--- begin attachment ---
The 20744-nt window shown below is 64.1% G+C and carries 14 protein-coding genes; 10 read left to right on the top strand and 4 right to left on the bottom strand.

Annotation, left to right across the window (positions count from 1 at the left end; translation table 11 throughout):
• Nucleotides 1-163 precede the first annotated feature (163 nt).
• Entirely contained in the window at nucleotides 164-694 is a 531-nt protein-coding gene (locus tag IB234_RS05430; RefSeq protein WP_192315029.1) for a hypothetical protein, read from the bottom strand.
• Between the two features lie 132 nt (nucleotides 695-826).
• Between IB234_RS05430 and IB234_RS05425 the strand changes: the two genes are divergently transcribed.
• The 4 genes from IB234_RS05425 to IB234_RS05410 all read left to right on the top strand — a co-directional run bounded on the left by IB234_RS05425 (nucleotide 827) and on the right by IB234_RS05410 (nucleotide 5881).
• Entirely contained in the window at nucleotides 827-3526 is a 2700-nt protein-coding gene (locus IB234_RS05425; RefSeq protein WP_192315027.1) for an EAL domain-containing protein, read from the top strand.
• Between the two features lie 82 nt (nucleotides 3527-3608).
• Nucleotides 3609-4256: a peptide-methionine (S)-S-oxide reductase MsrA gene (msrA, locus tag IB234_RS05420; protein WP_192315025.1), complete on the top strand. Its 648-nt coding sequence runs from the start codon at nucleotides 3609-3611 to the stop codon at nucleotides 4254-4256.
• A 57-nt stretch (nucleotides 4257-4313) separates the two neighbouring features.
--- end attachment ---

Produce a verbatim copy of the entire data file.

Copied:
The 20744-nt window shown below is 64.1% G+C and carries 14 protein-coding genes; 10 read left to right on the top strand and 4 right to left on the bottom strand.

Annotation, left to right across the window (positions count from 1 at the left end; translation table 11 throughout):
• Nucleotides 1-163 precede the first annotated feature (163 nt).
• Entirely contained in the window at nucleotides 164-694 is a 531-nt protein-coding gene (locus tag IB234_RS05430; RefSeq protein WP_192315029.1) for a hypothetical protein, read from the bottom strand.
• Between the two features lie 132 nt (nucleotides 695-826).
• Between IB234_RS05430 and IB234_RS05425 the strand changes: the two genes are divergently transcribed.
• The 4 genes from IB234_RS05425 to IB234_RS05410 all read left to right on the top strand — a co-directional run bounded on the left by IB234_RS05425 (nucleotide 827) and on the right by IB234_RS05410 (nucleotide 5881).
• Entirely contained in the window at nucleotides 827-3526 is a 2700-nt protein-coding gene (locus IB234_RS05425; RefSeq protein WP_192315027.1) for an EAL domain-containing protein, read from the top strand.
• Between the two features lie 82 nt (nucleotides 3527-3608).
• Nucleotides 3609-4256: a peptide-methionine (S)-S-oxide reductase MsrA gene (msrA, locus tag IB234_RS05420; protein WP_192315025.1), complete on the top strand. Its 648-nt coding sequence runs from the start codon at nucleotides 3609-3611 to the stop codon at nucleotides 4254-4256.
• A 57-nt stretch (nucleotides 4257-4313) separates the two neighbouring features.